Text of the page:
With a semiconductor shortage ongoing and the United States getting most of the semiconductors it uses from overseas markets, lawmakers earlier this year introduced the CHIPS Act. The CHIPS Act aims to free up approximately $52 billion in federal funding to spur more domestic production of the chips that are used in just about every consumer technology imaginable.

But with both houses of Congress still struggling to reconcile their respective iterations of the proposed bill, two leading semiconductor manufacturers say they'll have to table their ramped-up production plans until Capitol Hill hammers out a solution.

One of those companies is Intel, which in January, announced its intentions to build two semiconductor factories near Columbus, Ohio. The expectation was to begin construction in July, but as The Washington Post reported, the project will be suspended indefinitely because of insufficient funding, citing comments from the company's spokesperson.

"As we said in our January announcement, the scope and pace of our expansion in Ohio will depend heavily on funding from the CHIPS Act," said William Moss, spokesperson for Intel, in an email to the newspaper. "Unfortunately, CHIPS Act funding has moved more slowly than we expected and we still don't know when it will get done. It is time for Congress to act so we can move forward at the speed and scale we have long envisioned for Ohio and our other projects."

Legislative quarreling is placing a hold on semiconductor plant construction.Legislative quarreling is placing a hold on semiconductor plant construction.

Another semiconductor company that has tied its factory development plans to the CHIPS Act's implementation is GlobalFoundries, a rival semiconductor manufacturer based in Malta, New York. In a statement obtained by Construction Dive, the company stated that while the project is poised to begin on schedule, the actual timetable will largely be influenced by government investment, among other considerations.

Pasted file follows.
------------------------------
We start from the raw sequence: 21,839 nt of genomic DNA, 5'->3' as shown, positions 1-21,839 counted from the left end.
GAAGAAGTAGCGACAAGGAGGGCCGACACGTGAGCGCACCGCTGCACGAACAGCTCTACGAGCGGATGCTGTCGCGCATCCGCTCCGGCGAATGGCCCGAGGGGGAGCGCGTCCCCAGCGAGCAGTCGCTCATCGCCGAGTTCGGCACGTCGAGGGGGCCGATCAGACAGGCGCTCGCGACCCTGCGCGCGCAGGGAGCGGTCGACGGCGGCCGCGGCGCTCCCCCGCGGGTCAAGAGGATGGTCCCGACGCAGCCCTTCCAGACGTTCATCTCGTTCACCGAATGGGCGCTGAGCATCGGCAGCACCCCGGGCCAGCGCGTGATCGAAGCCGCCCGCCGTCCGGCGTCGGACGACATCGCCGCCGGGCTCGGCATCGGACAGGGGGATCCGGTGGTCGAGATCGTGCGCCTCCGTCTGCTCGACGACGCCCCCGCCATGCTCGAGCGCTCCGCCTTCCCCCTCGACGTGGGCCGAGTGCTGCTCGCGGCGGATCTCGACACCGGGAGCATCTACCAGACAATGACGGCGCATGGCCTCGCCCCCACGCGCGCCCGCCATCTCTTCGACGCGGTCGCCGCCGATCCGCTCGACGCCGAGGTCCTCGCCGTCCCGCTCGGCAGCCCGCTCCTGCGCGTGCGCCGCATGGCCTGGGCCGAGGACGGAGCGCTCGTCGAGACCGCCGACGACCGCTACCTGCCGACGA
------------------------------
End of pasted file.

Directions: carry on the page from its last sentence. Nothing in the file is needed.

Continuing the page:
What is the hold-up?
What the Senate and House of Representatives appear to be at loggerheads over are some of the bill's earmarks and provisions. For example, as Reuters reported, the Senate's version of the CHIPS Act includes an additional $200 billion for scientific and technological innovation to better compete with China, the world's leading producer. The House's version of the CHIPS Act is close to 3,000 pages in length and has several trade proposals that the Senate's doesn't mention.

Other leading chip manufacturers, however, aren't letting the lawmakers on Capitol Hill influence their building plans. As the Austin Business Journal reported, Samsung recently chose Yates Construction to head up construction for the company's $17 billion chip production plant near Austin, Texas. Texas Instruments, meanwhile, just broke ground on a $30 billion facility in Sherman, which is in Northeast Texas, as reported by Construction Dive. Both chip developers are confident that their respective projects should help bolster the semiconductor supply chain, as demand continues to far outpace supply. In 2021 alone, over 1.1 trillion semiconductors were sold globally, according to the Semiconductor Industry Association.

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